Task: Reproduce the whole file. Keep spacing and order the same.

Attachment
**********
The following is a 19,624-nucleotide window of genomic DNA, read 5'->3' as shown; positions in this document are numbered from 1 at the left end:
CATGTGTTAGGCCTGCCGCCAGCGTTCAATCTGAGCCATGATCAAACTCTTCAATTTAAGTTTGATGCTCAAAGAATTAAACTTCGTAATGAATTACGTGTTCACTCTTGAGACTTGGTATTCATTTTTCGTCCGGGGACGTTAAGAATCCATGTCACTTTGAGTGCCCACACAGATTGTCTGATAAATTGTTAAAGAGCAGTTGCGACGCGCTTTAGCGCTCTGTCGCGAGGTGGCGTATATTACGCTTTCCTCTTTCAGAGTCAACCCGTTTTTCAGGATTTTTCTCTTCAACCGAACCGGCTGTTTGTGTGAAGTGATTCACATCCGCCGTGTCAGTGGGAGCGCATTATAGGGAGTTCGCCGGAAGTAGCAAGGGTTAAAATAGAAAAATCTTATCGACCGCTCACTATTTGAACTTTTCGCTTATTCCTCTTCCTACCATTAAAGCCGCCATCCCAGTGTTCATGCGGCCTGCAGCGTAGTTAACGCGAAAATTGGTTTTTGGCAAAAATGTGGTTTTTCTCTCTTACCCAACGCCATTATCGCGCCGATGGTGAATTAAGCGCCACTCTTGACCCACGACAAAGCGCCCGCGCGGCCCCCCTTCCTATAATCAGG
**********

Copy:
The following is a 19,624-nucleotide window of genomic DNA, read 5'->3' as shown; positions in this document are numbered from 1 at the left end:
CATGTGTTAGGCCTGCCGCCAGCGTTCAATCTGAGCCATGATCAAACTCTTCAATTTAAGTTTGATGCTCAAAGAATTAAACTTCGTAATGAATTACGTGTTCACTCTTGAGACTTGGTATTCATTTTTCGTCCGGGGACGTTAAGAATCCATGTCACTTTGAGTGCCCACACAGATTGTCTGATAAATTGTTAAAGAGCAGTTGCGACGCGCTTTAGCGCTCTGTCGCGAGGTGGCGTATATTACGCTTTCCTCTTTCAGAGTCAACCCGTTTTTCAGGATTTTTCTCTTCAACCGAACCGGCTGTTTGTGTGAAGTGATTCACATCCGCCGTGTCAGTGGGAGCGCATTATAGGGAGTTCGCCGGAAGTAGCAAGGGTTAAAATAGAAAAATCTTATCGACCGCTCACTATTTGAACTTTTCGCTTATTCCTCTTCCTACCATTAAAGCCGCCATCCCAGTGTTCATGCGGCCTGCAGCGTAGTTAACGCGAAAATTGGTTTTTGGCAAAAATGTGGTTTTTCTCTCTTACCCAACGCCATTATCGCGCCGATGGTGAATTAAGCGCCACTCTTGACCCACGACAAAGCGCCCGCGCGGCCCCCCTTCCTATAATCAGG